READ MORE: Police Give Talk About Rape Prevention, Inevitably Perpetuate Rape Culture

If faced with a claim of assault or rape, it could be hard to prove that someone kissed you back or took off their own shirt or yelled “Yes!” in ecstasy—unless they were so moved by joy that even the neighbors heard. But, you know what else is hard to prove? That they didn’t say no.

Because of the nature of the crime, rape and sexual assault have always been hard to prove. And the difficulty of that fact falls not on those who could be accused, but on those who could be assaulted. There’s a reason that of the nearly 200,000 sexual assaults each year, more than 50 percent are not reported, according to the Rape Abuse and Incest National Network, with other organizations finding similar numbers. People don’t report because they’re often faced with skepticism, harassment, ostracism or even the belief that, because they were frozen with fear or incapacitated and didn’t say no, it doesn’t count as assault. Even when rapes are reported, very few are prosecuted or lead to jail time. A Department of Justice survey found that just around 4 percent of all rapes result in felony convictions.

Out of all that, just between 2 to 8 percent of rape reports (not allegations, which require the fingering of a specific person and are the next step beyond a report) are believed to be false, according to different studies. False reports tend to be the domain of attention-seekers, not college students who later regret a previously consensual encounter—a common claim among critics.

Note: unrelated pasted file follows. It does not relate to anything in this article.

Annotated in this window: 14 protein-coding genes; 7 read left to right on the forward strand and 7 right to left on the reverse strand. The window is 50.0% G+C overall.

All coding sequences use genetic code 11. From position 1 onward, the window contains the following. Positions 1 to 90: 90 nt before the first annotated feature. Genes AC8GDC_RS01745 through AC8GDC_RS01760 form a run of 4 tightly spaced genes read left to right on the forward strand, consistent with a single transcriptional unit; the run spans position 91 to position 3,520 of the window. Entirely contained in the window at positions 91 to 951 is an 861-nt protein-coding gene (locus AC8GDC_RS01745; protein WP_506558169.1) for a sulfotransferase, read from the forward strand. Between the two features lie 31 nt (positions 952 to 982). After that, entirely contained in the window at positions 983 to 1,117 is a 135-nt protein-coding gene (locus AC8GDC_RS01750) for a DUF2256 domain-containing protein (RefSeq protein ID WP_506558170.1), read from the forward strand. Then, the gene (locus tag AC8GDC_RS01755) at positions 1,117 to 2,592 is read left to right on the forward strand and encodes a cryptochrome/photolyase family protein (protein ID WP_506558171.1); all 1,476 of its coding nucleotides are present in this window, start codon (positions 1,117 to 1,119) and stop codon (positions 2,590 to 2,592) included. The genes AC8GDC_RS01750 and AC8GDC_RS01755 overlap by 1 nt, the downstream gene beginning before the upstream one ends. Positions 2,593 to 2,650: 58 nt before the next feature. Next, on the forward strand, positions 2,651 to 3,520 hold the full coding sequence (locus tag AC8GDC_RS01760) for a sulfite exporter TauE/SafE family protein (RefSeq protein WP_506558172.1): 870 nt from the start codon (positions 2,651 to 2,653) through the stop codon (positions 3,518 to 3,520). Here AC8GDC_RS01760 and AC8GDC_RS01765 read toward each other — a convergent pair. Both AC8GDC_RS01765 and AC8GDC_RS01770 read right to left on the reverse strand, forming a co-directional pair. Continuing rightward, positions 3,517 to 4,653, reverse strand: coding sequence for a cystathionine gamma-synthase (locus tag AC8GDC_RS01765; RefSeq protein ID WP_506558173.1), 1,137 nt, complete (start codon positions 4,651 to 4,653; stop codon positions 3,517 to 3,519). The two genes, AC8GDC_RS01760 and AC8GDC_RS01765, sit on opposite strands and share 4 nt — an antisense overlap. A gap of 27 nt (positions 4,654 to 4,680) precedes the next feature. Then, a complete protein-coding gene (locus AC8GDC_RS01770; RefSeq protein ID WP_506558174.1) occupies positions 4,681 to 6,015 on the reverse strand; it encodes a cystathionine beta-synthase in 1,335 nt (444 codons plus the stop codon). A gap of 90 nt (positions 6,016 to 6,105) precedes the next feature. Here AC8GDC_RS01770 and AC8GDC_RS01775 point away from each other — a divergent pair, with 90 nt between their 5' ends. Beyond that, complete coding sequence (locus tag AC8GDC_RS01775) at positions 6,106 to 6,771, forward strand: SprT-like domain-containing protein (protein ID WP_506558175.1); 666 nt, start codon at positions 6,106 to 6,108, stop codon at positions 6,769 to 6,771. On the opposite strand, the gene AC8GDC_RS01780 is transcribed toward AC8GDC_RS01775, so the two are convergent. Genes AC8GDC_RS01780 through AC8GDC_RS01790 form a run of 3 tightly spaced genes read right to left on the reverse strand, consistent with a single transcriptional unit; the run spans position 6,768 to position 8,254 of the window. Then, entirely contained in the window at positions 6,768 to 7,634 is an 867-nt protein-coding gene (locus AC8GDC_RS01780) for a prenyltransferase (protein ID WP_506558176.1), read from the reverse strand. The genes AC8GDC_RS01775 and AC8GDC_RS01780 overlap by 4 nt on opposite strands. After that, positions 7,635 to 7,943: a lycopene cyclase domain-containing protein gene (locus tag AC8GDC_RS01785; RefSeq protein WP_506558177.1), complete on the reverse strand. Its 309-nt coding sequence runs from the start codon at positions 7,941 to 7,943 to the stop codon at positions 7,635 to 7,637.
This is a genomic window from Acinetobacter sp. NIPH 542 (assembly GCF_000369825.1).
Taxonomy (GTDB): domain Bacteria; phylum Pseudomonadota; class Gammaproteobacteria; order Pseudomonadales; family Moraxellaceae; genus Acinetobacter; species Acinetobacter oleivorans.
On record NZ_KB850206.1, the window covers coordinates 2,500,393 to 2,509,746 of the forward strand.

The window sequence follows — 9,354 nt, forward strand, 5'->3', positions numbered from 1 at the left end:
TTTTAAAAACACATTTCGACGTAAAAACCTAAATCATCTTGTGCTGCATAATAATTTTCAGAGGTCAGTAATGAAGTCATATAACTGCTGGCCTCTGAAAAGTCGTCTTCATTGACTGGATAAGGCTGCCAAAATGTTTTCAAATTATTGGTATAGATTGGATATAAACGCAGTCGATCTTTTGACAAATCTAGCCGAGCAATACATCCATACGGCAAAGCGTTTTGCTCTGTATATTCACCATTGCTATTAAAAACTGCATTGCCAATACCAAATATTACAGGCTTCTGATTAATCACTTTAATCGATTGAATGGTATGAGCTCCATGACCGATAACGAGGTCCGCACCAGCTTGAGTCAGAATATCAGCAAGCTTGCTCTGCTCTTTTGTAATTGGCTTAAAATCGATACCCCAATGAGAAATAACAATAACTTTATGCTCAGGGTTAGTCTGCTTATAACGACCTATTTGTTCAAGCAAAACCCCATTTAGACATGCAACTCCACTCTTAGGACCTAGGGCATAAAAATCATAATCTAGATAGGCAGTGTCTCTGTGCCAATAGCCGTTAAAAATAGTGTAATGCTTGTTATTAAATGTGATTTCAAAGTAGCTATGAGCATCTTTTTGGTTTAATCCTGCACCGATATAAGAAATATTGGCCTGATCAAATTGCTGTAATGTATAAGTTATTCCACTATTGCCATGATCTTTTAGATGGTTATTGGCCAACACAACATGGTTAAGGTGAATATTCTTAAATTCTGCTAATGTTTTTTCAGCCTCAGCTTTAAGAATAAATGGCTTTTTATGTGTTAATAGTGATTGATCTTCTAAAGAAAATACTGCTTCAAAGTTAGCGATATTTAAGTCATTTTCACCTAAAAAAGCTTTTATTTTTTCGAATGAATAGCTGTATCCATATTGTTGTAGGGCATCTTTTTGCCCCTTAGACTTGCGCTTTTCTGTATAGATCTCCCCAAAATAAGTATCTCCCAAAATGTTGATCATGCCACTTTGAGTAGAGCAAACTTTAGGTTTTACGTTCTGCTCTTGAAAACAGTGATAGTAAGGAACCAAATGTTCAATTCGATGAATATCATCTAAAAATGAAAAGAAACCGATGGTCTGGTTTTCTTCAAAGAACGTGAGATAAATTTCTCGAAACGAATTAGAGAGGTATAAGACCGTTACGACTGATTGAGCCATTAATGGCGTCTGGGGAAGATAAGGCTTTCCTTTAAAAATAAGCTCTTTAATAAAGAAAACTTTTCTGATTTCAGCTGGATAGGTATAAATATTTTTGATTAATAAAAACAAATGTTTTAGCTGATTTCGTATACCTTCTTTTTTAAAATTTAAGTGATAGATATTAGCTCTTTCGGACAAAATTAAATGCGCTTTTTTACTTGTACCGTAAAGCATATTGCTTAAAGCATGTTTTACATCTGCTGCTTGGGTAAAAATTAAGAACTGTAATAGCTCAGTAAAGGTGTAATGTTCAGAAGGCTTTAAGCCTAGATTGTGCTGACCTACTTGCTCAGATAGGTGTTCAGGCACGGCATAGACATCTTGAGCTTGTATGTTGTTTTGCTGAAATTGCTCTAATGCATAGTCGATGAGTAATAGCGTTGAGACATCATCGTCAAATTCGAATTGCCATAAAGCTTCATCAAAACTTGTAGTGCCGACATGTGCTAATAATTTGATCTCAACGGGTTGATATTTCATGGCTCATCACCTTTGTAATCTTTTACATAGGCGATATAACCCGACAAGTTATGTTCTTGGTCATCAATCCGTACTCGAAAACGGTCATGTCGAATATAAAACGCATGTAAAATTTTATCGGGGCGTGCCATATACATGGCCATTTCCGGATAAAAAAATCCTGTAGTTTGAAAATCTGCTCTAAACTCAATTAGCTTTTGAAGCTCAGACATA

“It just doesn’t really happen,” said Kumar.

There is little reason to believe that requiring both (or more) parties to actively be into the sexual experience would increase the number of false reports. All ‘yes means yes’ does is clearly remove the excuses to commit assault.

Most USC students I spoke with thought the new law seemed like a good idea after it was described to them. But, that may be because they were operating under it without even knowing. USC already requires affirmative consent, said Kumar. The school also started a program this year for incoming freshman, which goes through a training during Welcome Week and then an online tutorial in both the fall and spring. The school, said Kumar, is also working with the Interfratenity and Panhellenic Councils to do similar trainings around the Greek system.

SB 967 may not change things specifically on USC’s campus, but it would apply to all colleges receiving state funds for student aid. Gov. Jerry Brown has until Sept. 30 to sign the bill for it to become law. If that happens, then college students across California will have to start saying yes, instead of just not saying no.

Contact Contributor Kelly O'Mara here; follow her on Twitter here.

Editor's Note: This story was changed after publishing to correct a statement made by Evan Pensis. "Assertive" was changed to "affirmative."